the United States. Ban all individuals from nations that
sponsor terrorism from entering the United States (except for
diplomatic and medical reasons). This means, in part, ban all
individuals from Afghanistan, Jordan, Iran, Iraq, Libya,
Pakistan, Saudi Arabia, and other such countries from entering
the United States. I don’t mean to sound so jingoistic, but why
let these people in? They have their own countries – and we have
military and U.S. intelligence agencies should maintain a war
stance for the foreseeable future (next 10 to 20 years). We must
realize, if we haven't already, that an entire sub-group of
Eastern peoples have declared a Holy War against America,
Israel, and Western culture in general.
in the next twenty to fifty years peoples in the above-mentioned
nations and other nations will be ever-the-more disgruntled (to
borrow a USPS term) with each passing year as populations continue
to increase in nations where natural resources continue to
decrease. There is only more trouble ahead for a capitalist United
States that is perceived by many nations to be using up a
disproportionate share of the earth’s resources. As the
inequalities between East and West increases, so does the friction
and the potential for conventional and unconventional warfare.
Ideally, long-term solutions should address core problems such as
poverty, inequality, etc. so that long-term peace can be realized.
To restore the
security of the mail the U.S. Postal Service should:
focus from sanitizing to detection. It is clear that the
wholesale irradiation of mail is impractical and very near
impossible, especially considering that the USPS handles about
530 million pieces of mail daily. So far, irradiated mail that
has been delivered in Washington D.C. has turned up burnt,
blackened, disintegrated, and with an orange residue that has
reportedly sickened some individuals. Detection, however, is
somewhat more practical. Sensors that can detect anthrax and
other dangerous substances can be incorporated into the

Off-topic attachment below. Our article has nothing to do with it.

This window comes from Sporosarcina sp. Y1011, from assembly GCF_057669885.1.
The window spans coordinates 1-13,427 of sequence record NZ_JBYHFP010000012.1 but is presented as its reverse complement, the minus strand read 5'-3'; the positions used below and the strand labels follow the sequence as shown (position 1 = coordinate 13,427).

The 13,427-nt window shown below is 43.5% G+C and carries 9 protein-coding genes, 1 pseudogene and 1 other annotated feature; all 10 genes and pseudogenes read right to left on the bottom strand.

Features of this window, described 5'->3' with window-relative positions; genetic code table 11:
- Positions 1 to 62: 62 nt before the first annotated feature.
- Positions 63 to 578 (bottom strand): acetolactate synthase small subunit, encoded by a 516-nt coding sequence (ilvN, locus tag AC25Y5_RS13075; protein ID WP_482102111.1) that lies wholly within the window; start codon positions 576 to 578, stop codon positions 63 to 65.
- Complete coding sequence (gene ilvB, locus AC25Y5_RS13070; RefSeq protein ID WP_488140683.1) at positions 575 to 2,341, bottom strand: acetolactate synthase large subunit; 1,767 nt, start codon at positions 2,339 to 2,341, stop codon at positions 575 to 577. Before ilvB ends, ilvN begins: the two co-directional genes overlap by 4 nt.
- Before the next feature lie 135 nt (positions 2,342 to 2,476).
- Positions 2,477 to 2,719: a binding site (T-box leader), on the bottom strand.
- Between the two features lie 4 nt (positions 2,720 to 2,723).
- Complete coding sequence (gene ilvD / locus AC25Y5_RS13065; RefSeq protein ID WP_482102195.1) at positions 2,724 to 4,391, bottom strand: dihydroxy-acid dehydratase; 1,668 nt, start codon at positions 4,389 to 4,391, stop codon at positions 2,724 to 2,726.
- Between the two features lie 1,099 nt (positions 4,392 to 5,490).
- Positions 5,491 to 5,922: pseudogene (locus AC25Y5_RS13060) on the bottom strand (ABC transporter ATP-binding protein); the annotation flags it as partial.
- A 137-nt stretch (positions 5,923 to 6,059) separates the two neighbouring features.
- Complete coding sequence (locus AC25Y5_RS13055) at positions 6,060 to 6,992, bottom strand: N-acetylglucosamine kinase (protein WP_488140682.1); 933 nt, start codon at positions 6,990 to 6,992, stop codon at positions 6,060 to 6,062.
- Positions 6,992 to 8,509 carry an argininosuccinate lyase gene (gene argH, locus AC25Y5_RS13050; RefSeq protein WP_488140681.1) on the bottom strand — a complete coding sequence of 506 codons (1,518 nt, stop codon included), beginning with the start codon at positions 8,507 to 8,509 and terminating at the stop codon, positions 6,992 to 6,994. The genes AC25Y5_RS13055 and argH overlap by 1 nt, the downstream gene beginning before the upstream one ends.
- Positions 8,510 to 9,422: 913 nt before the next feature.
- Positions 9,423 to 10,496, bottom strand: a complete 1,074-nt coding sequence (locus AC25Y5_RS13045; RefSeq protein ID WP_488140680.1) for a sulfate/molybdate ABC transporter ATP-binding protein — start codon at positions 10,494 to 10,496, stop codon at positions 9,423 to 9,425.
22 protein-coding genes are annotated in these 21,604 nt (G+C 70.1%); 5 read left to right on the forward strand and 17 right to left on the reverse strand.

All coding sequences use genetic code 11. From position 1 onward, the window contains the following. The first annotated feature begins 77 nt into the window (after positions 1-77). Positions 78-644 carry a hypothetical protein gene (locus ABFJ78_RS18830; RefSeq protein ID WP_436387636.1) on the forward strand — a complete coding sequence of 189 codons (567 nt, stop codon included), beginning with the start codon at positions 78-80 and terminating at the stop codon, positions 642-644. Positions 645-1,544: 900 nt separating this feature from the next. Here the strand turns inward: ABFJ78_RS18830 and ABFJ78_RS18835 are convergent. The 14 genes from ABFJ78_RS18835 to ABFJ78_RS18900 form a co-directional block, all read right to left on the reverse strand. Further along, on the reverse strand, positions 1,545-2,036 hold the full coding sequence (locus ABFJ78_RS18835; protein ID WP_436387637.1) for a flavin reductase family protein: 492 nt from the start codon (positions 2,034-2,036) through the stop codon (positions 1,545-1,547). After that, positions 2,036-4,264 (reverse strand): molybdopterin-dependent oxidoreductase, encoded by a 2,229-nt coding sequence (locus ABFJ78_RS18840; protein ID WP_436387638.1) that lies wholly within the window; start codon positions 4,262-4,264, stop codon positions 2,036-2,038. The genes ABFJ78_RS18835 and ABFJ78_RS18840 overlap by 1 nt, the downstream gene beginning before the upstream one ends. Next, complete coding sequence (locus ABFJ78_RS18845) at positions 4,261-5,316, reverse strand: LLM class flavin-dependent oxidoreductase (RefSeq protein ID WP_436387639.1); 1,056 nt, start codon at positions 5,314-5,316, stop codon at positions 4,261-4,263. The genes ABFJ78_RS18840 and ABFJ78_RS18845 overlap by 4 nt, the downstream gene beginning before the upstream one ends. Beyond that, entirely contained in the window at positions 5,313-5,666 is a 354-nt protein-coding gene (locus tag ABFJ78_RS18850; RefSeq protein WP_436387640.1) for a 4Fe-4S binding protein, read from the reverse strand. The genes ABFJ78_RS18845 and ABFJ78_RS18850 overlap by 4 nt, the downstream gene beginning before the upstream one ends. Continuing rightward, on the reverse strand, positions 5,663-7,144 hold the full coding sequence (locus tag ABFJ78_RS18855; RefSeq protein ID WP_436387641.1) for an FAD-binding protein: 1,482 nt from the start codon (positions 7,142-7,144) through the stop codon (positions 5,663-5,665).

processing and distribution system more easily. Sensors don’t
harm the mail, plus the system runs smoothly as long as no
dangerous substances are introduced and detected.
all outlets (post offices, private mailbox centers, grocery
stores, stamp machines etc.) that sell and/or dispense postage
stamps record the transaction by videotape.
postage that can be electronically tracked to the purchaser.
Instead of printing postage stamps in advance and dispensing
them to thousands of post offices and wholesalers across the
country, the USPS could develop a system that prints postage
stamps on demand that includes electronic marks and signatures
that inscribe the place, date, and time of purchase. In
addition, the USPS could realize some cost savings from such a
system. – Postage for the 21st century, not the 20th.
international mail, notably mail from states that sponsor
increased law enforcement, the elimination of possibly dangerous
individuals from American society, sensors, monitoring of postage
transactions, and electronic postage, the confidence in and
security of the U.S. Mail can be restored.
The USPS is
between a rock and a hard place. The eventual demise of the postal
service, perpetrated by the Internet, email, and other electronic
media, has been accelerated by the events of September 11th
and the anthrax mailings. Moreover, each year brings new delivery
points for the USPS to service, while at the same time, on
average, each delivery point receives less mail. The USPS is being
stretched, and at some point, its capabilities to provide
universal service will be outstripped by the confluence of these
are three relatively simple answers to these problems that can
insure the viability of the postal service for the foreseeable
future: (1) Eliminate Saturday delivery (2) Convert current
walking (park and loop) routes to mounted deliveries, and (3)
Convert city letter carriers’ compensation to a system similar to
the one used by rural carriers.
My thoughts on
the elimination of Saturday delivery have already been thoroughly
discussed in a
prior editorial. This editorial was written before the events
of September 11th, and they were relevant then. Now,
with mail volumes dropping dramatically, this option is now not
only relevant, but essential.
that have followed public postal news have seen reports of the
Wilkes-Barre, PA. processing facility closing on Saturday due to
low mail volumes and the postmaster general publicly urging people
in Arkansas to use the U.S. mail. Privately, at USPS HQ, officials
are considering the reevaluation of the entire processing and
distribution network because of declining mail volumes. Something